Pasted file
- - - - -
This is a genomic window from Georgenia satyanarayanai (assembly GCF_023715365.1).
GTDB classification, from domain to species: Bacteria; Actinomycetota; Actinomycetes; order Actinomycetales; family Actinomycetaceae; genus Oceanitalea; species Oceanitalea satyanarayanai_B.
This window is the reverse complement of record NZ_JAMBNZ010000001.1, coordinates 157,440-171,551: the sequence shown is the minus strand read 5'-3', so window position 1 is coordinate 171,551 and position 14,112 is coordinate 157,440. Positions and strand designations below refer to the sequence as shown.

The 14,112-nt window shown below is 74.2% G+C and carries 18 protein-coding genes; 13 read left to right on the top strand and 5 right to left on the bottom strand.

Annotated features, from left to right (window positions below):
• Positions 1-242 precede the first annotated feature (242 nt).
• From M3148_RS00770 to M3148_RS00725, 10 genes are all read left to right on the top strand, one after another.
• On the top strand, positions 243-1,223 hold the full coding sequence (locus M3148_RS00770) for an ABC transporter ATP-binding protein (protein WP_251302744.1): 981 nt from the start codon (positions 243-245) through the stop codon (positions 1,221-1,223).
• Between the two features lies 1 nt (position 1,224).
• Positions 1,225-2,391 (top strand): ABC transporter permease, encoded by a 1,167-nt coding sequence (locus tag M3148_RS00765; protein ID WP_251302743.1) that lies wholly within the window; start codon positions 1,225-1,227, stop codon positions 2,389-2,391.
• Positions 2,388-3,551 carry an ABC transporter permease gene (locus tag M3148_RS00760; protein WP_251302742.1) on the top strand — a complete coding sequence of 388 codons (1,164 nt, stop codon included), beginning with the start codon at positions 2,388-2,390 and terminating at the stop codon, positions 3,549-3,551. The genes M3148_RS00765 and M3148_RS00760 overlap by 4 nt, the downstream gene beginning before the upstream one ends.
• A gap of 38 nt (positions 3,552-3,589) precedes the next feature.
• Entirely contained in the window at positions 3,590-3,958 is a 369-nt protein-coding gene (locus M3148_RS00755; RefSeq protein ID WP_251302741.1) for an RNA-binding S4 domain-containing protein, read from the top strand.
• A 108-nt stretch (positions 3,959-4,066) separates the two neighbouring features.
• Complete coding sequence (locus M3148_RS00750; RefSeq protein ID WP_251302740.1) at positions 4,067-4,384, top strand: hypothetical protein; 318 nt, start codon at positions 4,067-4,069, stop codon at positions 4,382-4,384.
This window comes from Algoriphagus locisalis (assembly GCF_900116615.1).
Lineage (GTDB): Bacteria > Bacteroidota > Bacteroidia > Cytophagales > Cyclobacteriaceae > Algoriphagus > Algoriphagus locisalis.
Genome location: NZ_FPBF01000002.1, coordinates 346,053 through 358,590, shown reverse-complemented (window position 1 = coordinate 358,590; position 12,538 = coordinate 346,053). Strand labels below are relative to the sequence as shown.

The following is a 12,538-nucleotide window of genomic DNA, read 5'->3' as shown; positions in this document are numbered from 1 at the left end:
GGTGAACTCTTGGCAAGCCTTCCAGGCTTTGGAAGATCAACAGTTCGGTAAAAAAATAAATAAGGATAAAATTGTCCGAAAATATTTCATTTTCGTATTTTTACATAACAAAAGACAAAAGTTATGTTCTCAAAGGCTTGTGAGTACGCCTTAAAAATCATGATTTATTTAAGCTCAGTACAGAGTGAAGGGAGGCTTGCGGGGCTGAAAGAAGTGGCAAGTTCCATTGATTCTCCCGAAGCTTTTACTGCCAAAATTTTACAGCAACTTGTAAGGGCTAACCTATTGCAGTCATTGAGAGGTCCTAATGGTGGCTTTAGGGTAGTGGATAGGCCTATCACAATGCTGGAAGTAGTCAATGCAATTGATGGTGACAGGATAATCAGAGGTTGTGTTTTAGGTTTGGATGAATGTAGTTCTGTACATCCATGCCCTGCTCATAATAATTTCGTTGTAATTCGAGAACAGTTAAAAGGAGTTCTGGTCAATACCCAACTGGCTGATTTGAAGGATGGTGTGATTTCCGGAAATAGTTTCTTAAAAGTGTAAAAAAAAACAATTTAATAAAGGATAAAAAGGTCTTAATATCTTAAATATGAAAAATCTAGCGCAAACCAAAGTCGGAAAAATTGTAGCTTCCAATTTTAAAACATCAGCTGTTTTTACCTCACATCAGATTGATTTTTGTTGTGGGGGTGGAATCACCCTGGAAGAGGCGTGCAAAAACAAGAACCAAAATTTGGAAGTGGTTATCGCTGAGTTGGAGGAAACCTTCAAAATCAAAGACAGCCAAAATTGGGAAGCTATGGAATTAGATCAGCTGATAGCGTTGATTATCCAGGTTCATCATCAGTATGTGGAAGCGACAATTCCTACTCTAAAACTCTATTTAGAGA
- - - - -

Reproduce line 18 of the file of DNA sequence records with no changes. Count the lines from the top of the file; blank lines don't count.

Genome location: NZ_FPBF01000002.1, coordinates 346,053 through 358,590, shown reverse-complemented (window position 1 = coordinate 358,590; position 12,538 = coordinate 346,053). Strand labels below are relative to the sequence as shown.